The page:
The phonology of the open back vowels of the English language has undergone changes both overall and with regional variations, through Old and Middle English to the present. The sounds heard in modern English were significantly influenced by the Great Vowel Shift, as well as more recent developments such as the cot–caught merger.

Southern American English or Southern U.S. English is a regional dialect or collection of dialects of American English spoken throughout the Southern United States, though increasingly in more rural areas and primarily by White Southerners. The dialect is commonly known in the United States simply as Southern, while formal, much more recent terms within American linguistics include Southern White Vernacular English and Rural White Southern English.

Eastern New England English, historically known as the Yankee dialect since at least the nineteenth century, is the traditional regional dialect of Maine, New Hampshire, and the eastern half of Massachusetts. Features of this variety once spanned an even larger dialect area of New England, for example, including the eastern half of Vermont as recently as the mid-twentieth century. Studies vary as to whether the unique dialect of Rhode Island falls within the Eastern New England dialect region.

In English, many vowel shifts only affect vowels followed by in rhotic dialects, or vowels that were historically followed by an that has since been elided in non-rhotic dialects. Most of them involve merging of vowel distinctions, so that fewer vowel phonemes occur before than in other positions in a word.

The cotcaught merger is a phonemic merger, occurring in some dialects of the English language, between the phonemes that are conventionally represented in the International Phonetic Alphabet with ⟨ɔː⟩ or ⟨ɔ⟩ and ⟨ɒ⟩. In varieties in which the merger has taken place, including a few in the British Isles and many in North America, what were historically two separate phonemes have fallen together into a single sound, so that caught and cot, as well as several other pairs of words, are pronounced identically.

New England English Variety of American English

New England English collectively refers to the various distinct dialects and varieties of American English originating in the New England area. Most of eastern and central New England once spoke the "Yankee dialect", and many of those accent features still remain in eastern New England, such as "R-dropping". The 2006 Atlas of North American English (ANAE) argues that there is a division between Northern New England English and Southern New England English, especially on the basis of the cot–caught merger and fronting. The ANAE also categorizes the strongest differentiated New England accents into four combinations of the above dichotomies, simply defined as follows:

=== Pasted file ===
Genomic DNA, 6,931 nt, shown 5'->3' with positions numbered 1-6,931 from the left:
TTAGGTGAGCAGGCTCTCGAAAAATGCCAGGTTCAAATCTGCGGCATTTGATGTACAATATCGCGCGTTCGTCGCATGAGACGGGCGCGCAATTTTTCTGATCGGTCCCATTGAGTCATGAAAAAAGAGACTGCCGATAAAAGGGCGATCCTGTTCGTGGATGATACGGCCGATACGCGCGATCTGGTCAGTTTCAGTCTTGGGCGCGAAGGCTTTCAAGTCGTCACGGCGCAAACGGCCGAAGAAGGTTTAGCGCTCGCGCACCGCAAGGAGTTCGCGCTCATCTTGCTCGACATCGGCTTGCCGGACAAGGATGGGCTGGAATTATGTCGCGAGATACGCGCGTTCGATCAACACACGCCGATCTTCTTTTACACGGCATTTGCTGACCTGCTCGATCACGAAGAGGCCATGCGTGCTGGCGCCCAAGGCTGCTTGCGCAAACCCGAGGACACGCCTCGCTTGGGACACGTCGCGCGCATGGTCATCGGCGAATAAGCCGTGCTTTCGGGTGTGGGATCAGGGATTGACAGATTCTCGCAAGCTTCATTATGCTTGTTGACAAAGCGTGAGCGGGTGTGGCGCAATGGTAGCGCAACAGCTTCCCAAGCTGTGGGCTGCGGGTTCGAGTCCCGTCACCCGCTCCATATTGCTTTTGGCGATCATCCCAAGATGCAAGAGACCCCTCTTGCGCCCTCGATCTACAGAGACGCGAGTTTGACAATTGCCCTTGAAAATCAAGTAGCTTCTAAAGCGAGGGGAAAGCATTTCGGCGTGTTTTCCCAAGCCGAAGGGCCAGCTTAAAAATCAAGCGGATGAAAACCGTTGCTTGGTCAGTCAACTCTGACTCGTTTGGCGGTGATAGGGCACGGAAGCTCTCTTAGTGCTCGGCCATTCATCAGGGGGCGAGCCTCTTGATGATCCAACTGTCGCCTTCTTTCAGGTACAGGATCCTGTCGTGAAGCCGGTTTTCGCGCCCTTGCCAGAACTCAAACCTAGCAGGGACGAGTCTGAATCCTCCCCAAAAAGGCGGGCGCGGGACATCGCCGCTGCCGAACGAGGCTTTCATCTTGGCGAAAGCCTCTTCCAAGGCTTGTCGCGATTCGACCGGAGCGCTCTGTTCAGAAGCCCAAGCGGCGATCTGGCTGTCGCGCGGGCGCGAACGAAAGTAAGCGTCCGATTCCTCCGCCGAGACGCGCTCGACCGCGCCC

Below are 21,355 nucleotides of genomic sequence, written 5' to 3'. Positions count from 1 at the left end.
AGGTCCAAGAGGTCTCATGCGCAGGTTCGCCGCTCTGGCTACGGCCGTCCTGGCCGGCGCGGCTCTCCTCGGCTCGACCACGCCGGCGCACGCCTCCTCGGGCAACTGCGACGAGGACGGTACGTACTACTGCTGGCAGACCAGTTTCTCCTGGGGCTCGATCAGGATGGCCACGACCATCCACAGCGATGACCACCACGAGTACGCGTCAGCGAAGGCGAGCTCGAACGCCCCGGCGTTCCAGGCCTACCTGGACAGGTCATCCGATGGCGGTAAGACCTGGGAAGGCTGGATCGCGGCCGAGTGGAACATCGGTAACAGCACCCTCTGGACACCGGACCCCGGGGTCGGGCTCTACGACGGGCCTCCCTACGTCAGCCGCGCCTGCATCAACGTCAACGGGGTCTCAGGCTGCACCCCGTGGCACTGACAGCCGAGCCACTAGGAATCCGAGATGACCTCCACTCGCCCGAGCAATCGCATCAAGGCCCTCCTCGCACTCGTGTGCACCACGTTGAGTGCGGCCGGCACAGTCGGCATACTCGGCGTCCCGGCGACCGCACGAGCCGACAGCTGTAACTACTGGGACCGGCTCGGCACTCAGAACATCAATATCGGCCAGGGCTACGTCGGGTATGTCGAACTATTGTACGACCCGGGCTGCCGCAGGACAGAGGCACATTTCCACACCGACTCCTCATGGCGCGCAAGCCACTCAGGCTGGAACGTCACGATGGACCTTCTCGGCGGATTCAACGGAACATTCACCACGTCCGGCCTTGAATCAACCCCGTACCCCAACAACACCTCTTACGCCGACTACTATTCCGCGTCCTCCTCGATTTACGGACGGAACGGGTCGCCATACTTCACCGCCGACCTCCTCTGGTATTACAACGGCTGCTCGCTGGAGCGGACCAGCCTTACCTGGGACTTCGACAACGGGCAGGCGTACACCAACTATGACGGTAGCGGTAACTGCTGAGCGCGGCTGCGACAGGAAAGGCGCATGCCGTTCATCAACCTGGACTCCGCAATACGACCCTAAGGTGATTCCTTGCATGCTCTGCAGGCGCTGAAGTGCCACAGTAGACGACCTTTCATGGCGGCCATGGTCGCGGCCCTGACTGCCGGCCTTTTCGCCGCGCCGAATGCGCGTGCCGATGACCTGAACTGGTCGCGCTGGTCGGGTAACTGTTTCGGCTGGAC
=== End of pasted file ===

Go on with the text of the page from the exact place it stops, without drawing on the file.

Atlantic Canadian English Dialects of Canadian English

Atlantic Canadian English is a class of Canadian English dialects spoken in the Atlantic provinces of Canada and is notably distinct from Standard Canadian English. Atlantic Canadian English comprises Canadian Maritime English and Newfoundland English. It is mostly influenced by British and Irish English, Irish and Scottish Gaelic, and some Acadian French. Atlantic Canada is the Easternmost region of Canada, comprising four provinces located on the Atlantic coast - the three Maritime provinces: Nova Scotia, New Brunswick, and Prince Edward Island, as well as Newfoundland and Labrador. The population of the Atlantic Provinces in 2016 was about 2,300,000 on a land area of approximately half a million square kilometres, with Nova Scotia being the most populous province, and its capital, Halifax, the most populous city.

Midland American English Variety of English spoken in the United States

Midland American English is a regional dialect or super-dialect of American English, geographically lying between the traditionally-defined Northern and Southern United States. The boundaries of Midland American English are not entirely clear, being revised and reduced by linguists due to definitional changes and several Midland sub-regions undergoing rapid and diverging pronunciation shifts since the early-middle twentieth century onwards.